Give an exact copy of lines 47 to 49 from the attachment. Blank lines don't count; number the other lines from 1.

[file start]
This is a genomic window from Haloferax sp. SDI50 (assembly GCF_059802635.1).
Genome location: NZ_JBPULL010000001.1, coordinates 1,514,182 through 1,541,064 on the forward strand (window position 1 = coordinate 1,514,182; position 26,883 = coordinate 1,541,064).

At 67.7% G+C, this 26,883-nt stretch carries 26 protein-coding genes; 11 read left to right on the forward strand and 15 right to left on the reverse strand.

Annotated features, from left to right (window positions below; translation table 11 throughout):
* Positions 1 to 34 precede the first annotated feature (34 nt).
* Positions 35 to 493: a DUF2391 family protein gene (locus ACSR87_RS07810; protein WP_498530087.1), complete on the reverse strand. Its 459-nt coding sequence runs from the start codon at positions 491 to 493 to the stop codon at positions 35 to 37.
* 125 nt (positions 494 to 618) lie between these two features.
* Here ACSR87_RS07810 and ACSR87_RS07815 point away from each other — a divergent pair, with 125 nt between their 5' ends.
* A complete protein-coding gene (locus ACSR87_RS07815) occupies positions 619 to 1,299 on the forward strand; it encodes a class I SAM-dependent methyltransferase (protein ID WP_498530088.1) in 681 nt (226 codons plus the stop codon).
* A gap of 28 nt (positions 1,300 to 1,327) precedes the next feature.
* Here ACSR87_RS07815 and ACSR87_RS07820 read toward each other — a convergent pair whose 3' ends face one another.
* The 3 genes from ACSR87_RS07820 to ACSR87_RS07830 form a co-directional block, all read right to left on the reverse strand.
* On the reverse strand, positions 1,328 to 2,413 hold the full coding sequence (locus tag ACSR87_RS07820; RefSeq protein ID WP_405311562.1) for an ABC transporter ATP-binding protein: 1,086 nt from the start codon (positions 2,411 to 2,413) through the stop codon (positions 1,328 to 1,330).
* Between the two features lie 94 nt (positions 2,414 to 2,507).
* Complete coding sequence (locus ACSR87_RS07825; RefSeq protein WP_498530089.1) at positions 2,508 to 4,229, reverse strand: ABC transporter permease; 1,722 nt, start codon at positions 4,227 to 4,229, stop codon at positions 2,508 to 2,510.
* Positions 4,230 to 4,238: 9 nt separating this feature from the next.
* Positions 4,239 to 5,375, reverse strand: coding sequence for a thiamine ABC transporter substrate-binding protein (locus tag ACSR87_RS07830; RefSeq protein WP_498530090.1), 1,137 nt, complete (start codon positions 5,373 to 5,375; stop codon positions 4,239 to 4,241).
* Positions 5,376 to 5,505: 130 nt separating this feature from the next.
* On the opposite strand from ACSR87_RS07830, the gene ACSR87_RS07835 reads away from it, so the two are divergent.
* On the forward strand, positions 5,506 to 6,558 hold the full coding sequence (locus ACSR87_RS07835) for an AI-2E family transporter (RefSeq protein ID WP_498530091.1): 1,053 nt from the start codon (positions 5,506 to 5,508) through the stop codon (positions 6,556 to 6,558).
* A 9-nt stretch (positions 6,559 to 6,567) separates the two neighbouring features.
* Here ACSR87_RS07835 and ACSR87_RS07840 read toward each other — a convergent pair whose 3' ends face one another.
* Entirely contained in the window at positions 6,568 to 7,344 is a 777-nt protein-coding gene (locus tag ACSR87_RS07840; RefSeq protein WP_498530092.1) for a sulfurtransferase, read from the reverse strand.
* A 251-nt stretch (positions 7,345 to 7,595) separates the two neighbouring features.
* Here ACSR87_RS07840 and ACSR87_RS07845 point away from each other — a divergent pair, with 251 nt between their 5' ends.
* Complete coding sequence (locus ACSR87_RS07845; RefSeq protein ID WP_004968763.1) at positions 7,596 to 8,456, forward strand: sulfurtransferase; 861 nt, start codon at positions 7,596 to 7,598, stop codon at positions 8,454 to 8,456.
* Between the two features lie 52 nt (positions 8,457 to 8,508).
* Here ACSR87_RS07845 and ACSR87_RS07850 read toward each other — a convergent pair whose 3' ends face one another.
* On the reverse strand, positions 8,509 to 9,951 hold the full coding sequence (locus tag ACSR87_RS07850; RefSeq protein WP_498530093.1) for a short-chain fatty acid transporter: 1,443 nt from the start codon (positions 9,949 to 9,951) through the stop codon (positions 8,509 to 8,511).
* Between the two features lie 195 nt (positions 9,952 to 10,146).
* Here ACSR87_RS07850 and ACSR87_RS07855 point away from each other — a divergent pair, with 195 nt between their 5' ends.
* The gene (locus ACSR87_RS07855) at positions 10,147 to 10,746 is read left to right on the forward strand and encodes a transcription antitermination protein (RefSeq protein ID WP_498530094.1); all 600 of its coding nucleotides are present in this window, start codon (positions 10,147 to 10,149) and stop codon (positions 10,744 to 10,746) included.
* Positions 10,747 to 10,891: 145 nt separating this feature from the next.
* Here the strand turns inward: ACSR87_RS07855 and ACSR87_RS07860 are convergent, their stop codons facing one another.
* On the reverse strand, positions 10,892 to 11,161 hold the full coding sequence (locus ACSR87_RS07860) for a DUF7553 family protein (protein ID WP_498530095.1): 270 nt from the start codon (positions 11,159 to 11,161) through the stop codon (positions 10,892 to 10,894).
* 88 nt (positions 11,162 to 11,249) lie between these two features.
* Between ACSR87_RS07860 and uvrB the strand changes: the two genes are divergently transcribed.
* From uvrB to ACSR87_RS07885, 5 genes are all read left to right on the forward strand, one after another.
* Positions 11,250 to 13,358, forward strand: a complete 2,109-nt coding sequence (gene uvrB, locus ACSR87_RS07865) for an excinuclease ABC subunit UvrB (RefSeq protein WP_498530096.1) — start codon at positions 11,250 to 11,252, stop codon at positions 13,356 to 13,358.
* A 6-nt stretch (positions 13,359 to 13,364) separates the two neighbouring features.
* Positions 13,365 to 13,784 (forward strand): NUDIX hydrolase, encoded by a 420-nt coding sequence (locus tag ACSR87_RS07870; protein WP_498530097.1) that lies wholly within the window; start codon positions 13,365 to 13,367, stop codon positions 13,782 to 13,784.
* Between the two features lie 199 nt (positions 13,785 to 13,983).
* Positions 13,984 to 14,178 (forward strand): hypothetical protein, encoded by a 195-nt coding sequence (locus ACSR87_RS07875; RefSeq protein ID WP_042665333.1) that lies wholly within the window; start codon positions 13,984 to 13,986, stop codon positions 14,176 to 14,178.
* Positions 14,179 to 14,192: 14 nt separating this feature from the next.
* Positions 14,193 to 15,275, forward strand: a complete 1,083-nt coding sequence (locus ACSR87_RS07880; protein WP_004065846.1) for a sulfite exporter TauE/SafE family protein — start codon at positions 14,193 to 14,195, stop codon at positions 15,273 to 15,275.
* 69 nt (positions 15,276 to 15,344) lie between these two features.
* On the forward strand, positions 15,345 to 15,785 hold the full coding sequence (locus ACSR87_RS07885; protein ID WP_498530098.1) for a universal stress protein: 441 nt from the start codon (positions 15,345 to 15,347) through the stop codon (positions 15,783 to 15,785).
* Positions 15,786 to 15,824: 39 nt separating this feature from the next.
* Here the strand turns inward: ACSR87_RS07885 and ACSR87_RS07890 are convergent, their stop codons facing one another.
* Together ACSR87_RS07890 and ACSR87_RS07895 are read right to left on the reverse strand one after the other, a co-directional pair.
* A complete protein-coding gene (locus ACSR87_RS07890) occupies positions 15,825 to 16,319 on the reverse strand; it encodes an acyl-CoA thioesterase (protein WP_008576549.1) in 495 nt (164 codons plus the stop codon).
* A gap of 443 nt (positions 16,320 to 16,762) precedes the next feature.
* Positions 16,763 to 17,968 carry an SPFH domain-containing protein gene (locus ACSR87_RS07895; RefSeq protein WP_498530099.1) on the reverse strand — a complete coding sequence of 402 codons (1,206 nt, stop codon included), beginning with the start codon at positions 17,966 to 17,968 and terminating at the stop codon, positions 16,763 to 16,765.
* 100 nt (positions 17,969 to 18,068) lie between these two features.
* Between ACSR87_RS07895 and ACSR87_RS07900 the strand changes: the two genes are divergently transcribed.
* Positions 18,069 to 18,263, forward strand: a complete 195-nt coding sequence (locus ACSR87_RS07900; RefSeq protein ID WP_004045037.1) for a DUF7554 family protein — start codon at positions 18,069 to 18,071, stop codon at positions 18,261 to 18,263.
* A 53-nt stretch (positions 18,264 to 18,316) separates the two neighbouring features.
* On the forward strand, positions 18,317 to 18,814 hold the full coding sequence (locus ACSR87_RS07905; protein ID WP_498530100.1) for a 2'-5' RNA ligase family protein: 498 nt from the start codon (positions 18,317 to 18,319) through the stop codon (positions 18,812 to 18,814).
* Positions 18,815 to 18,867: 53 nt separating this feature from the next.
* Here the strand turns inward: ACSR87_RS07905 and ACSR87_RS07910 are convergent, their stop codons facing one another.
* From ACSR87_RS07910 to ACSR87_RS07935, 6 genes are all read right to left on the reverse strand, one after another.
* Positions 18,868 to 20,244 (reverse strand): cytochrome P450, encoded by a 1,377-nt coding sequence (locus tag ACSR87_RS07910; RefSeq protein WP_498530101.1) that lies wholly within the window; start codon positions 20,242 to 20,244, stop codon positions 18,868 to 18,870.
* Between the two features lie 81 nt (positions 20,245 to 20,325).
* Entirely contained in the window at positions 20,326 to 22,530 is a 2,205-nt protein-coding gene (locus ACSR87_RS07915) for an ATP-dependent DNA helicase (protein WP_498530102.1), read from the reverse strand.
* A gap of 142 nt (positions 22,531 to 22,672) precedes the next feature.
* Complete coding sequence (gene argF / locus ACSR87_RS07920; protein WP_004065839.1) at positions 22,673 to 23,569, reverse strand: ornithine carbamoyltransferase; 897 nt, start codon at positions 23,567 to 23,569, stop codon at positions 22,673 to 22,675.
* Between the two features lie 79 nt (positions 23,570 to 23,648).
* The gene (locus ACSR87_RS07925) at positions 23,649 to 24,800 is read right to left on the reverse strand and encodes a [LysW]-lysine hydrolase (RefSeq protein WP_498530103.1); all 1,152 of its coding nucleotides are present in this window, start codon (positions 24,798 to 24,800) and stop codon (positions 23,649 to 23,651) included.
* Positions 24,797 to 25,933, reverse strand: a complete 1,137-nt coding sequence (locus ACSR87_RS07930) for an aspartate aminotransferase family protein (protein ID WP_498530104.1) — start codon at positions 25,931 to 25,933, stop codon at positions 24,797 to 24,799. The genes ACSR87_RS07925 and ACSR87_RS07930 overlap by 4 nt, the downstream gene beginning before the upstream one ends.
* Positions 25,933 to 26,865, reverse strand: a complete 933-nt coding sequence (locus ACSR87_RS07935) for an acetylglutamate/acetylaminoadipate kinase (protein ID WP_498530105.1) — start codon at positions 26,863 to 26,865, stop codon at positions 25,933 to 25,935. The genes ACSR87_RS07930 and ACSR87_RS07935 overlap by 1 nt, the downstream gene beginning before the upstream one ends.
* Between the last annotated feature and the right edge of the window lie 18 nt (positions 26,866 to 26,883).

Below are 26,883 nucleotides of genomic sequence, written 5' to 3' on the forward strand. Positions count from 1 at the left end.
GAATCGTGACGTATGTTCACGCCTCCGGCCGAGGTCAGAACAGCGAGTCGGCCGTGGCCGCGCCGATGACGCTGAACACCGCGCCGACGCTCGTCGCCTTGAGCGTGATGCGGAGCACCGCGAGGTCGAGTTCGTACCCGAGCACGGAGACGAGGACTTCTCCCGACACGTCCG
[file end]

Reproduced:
* On the forward strand, positions 15,345 to 15,785 hold the full coding sequence (locus ACSR87_RS07885; protein ID WP_498530098.1) for a universal stress protein: 441 nt from the start codon (positions 15,345 to 15,347) through the stop codon (positions 15,783 to 15,785).
* Positions 15,786 to 15,824: 39 nt separating this feature from the next.
* Here the strand turns inward: ACSR87_RS07885 and ACSR87_RS07890 are convergent, their stop codons facing one another.